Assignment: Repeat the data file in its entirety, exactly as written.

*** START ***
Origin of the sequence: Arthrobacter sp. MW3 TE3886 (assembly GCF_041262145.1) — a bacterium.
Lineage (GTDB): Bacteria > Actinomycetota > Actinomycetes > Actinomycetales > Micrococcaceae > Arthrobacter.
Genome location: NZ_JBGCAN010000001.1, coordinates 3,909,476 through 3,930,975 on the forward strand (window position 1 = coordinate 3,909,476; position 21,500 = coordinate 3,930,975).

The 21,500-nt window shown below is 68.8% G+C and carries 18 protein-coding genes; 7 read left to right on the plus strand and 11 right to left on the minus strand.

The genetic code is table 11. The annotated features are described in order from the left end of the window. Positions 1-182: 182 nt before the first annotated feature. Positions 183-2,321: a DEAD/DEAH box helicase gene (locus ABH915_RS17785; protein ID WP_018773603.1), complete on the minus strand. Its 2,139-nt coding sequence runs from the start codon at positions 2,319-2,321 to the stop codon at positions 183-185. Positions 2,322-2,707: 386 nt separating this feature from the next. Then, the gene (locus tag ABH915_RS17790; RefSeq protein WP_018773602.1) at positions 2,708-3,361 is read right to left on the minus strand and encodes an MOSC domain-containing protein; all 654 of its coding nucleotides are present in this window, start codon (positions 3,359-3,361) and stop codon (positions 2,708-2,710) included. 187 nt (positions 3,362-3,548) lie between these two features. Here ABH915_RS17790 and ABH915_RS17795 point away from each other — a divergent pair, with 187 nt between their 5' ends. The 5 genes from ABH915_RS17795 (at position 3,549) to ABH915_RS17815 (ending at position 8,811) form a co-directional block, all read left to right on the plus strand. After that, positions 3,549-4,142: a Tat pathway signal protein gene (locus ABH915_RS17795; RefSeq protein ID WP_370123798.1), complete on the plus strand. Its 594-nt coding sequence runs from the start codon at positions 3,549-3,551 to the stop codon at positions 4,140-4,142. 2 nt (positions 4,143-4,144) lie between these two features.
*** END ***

Origin of the sequence: Arthrobacter sp. MW3 TE3886 (assembly GCF_041262145.1) — a bacterium.
Lineage (GTDB): Bacteria > Actinomycetota > Actinomycetes > Actinomycetales > Micrococcaceae > Arthrobacter.
Genome location: NZ_JBGCAN010000001.1, coordinates 3,909,476 through 3,930,975 on the forward strand (window position 1 = coordinate 3,909,476; position 21,500 = coordinate 3,930,975).

The 21,500-nt window shown below is 68.8% G+C and carries 18 protein-coding genes; 7 read left to right on the plus strand and 11 right to left on the minus strand.

The genetic code is table 11. The annotated features are described in order from the left end of the window. Positions 1-182: 182 nt before the first annotated feature. Positions 183-2,321: a DEAD/DEAH box helicase gene (locus ABH915_RS17785; protein ID WP_018773603.1), complete on the minus strand. Its 2,139-nt coding sequence runs from the start codon at positions 2,319-2,321 to the stop codon at positions 183-185. Positions 2,322-2,707: 386 nt separating this feature from the next. Then, the gene (locus tag ABH915_RS17790; RefSeq protein WP_018773602.1) at positions 2,708-3,361 is read right to left on the minus strand and encodes an MOSC domain-containing protein; all 654 of its coding nucleotides are present in this window, start codon (positions 3,359-3,361) and stop codon (positions 2,708-2,710) included. 187 nt (positions 3,362-3,548) lie between these two features. Here ABH915_RS17790 and ABH915_RS17795 point away from each other — a divergent pair, with 187 nt between their 5' ends. The 5 genes from ABH915_RS17795 (at position 3,549) to ABH915_RS17815 (ending at position 8,811) form a co-directional block, all read left to right on the plus strand. After that, positions 3,549-4,142: a Tat pathway signal protein gene (locus ABH915_RS17795; RefSeq protein ID WP_370123798.1), complete on the plus strand. Its 594-nt coding sequence runs from the start codon at positions 3,549-3,551 to the stop codon at positions 4,140-4,142. 2 nt (positions 4,143-4,144) lie between these two features.